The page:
thereby established, one of striving with God.
are those who, like Abraham, hearken to God and those, like Isaac, who passively
accept God's dictates. Jacob has none of the characteristics appropriate for
either role; witness how he has tried to contract with God for protection. But
he can be brought to at least strive with God, wrestle with Him in the spirit of
his heritage. Thus, Jacob's wrestling with God completes the patriarchal cycle
of relationships with the Almighty, from Abraham's powerful and dignified
service to Isaac's submissiveness to Jacob's ambivalence. Earlier covenant
negotiations give way to wrestling and bargaining for a blessing.
story is constructed as follows: Jacob completes his arrangement with Laban only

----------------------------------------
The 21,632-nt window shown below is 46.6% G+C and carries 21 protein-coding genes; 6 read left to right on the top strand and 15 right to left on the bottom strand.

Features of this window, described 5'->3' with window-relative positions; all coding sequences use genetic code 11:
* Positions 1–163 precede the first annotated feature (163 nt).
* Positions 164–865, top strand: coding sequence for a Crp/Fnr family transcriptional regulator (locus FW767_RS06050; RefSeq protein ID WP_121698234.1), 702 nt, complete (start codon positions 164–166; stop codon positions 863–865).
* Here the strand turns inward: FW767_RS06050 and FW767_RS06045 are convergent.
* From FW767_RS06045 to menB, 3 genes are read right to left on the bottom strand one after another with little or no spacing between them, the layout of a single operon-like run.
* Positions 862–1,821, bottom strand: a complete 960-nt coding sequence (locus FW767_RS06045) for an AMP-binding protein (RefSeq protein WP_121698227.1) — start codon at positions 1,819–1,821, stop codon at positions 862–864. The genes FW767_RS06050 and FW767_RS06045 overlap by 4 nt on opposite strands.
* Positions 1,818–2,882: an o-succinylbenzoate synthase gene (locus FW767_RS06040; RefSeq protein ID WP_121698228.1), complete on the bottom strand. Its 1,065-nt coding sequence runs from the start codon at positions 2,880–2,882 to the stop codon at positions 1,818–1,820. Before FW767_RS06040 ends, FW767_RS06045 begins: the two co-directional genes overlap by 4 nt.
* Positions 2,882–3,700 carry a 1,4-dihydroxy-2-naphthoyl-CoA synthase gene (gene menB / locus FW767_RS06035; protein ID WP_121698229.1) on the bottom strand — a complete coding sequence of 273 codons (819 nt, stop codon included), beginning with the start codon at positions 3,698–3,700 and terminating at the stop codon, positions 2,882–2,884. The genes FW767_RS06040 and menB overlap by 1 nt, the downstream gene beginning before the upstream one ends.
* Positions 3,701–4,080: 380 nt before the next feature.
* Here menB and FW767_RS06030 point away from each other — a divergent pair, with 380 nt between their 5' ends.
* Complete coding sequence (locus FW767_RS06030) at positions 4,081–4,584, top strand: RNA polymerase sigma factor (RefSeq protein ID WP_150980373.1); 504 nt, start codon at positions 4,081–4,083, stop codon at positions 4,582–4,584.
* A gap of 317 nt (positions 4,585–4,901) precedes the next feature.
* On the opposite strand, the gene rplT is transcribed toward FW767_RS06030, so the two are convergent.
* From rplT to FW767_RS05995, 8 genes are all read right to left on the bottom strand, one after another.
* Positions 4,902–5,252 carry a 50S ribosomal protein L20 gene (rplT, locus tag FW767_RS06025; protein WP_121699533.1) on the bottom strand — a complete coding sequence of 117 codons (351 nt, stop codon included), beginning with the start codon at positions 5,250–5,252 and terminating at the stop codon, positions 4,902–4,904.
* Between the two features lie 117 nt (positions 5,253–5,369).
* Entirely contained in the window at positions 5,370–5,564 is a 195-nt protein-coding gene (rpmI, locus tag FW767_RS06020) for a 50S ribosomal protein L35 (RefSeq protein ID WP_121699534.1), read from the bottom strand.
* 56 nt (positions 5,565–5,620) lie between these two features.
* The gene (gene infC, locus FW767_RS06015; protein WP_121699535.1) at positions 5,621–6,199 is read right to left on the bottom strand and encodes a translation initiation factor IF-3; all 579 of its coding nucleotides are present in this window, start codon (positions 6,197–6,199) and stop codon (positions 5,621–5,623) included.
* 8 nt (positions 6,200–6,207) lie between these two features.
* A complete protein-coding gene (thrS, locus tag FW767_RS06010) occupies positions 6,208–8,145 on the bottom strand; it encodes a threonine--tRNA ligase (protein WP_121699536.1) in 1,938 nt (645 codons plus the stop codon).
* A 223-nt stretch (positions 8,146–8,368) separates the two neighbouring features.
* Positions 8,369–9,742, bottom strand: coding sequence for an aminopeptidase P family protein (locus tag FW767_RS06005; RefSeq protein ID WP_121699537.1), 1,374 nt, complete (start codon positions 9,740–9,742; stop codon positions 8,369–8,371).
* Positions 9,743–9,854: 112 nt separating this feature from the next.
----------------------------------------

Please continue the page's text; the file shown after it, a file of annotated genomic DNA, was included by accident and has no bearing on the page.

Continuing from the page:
to learn of Esau's approach with a large body of men at his side, frightening
Jacob, who takes steps to save as much of his people and property as he can if
there is trouble, without resorting to force of arms. Jacob has no military
resources at his disposal so he can only maneuver, another paradigm of the
Jewish condition throughout much of Jewish history.
then turns to God in a very carefully phrased prayer (as we would expect -- his
every move and word reflects forethought) which:
a. invokes his fathers (v. 10);
b. reminds God that he is returning to his land and kith at God's request (v. 10);
c. emphasizes his unworthiness (certainly true in this case) to be one of God's hassidim (v. 11);
d. indicates that he had taken what steps he could to protect his camp (v. 11);